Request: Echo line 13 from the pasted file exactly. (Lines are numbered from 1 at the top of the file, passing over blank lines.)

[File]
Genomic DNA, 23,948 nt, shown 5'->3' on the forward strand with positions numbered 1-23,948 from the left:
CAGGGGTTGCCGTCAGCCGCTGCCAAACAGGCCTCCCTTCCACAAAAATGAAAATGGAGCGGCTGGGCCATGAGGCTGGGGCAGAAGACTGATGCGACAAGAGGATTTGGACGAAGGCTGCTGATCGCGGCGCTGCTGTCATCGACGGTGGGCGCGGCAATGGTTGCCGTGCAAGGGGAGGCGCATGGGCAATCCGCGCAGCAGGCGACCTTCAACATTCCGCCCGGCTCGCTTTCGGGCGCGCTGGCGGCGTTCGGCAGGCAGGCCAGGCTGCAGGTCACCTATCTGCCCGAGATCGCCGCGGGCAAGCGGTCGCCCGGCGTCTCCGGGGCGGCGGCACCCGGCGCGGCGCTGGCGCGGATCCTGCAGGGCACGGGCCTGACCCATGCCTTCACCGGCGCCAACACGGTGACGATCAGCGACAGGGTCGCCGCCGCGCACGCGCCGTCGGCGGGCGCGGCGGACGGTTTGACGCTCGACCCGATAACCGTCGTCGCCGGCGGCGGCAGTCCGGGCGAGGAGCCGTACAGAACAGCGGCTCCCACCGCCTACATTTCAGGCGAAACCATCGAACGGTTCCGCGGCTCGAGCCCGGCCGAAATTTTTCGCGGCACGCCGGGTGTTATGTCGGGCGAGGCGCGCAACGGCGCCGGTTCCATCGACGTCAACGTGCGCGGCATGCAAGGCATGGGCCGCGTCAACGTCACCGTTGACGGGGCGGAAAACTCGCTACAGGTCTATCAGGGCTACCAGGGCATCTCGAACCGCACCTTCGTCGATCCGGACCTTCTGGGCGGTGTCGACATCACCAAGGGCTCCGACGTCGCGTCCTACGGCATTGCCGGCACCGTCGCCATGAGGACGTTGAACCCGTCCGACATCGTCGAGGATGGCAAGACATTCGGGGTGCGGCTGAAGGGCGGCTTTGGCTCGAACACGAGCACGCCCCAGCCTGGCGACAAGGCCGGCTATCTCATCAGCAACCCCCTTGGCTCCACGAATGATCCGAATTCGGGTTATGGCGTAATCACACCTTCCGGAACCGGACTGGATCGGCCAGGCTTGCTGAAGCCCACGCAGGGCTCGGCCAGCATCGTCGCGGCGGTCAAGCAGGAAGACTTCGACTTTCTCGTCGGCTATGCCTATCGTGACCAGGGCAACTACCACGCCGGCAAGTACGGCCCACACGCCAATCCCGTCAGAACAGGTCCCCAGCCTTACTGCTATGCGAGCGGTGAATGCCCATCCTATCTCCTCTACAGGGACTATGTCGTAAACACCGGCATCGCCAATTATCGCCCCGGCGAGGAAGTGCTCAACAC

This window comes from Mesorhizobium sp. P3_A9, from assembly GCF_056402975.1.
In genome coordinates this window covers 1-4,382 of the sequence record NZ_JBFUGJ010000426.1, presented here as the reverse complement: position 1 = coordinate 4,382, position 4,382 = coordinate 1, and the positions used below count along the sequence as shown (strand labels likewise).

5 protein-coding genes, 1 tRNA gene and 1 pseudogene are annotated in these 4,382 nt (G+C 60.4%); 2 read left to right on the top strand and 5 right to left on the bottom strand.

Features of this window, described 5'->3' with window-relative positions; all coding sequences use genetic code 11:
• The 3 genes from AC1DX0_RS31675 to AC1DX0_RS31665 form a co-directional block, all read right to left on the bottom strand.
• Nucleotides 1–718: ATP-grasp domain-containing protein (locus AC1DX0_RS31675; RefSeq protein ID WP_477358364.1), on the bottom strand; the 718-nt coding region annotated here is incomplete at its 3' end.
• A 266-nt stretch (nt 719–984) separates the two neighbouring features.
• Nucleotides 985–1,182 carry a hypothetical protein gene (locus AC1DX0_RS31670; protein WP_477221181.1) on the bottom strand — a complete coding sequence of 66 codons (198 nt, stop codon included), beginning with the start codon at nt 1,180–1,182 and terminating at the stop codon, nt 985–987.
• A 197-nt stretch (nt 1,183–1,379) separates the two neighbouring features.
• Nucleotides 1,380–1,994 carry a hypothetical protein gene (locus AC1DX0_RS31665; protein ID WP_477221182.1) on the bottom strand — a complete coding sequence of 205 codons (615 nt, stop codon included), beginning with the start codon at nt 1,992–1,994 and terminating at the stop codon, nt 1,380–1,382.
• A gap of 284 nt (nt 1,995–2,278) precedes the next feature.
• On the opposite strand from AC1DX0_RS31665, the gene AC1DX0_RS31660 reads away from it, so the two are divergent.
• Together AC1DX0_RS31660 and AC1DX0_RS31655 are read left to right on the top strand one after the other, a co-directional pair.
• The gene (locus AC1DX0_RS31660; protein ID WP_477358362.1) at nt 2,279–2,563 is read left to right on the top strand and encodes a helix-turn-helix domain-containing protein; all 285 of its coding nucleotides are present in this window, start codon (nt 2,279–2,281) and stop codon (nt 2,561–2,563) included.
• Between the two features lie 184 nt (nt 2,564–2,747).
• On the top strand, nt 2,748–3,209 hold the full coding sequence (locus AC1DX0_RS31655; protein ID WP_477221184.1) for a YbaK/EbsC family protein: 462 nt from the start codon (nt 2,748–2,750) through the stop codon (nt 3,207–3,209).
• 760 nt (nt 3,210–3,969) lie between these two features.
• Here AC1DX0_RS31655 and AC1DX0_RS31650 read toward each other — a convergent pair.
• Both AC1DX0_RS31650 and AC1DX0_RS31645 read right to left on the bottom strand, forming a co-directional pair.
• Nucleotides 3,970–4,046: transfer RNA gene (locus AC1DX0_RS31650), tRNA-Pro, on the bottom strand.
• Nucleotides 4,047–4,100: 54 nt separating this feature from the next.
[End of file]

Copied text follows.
• A gap of 284 nt (nt 1,995–2,278) precedes the next feature.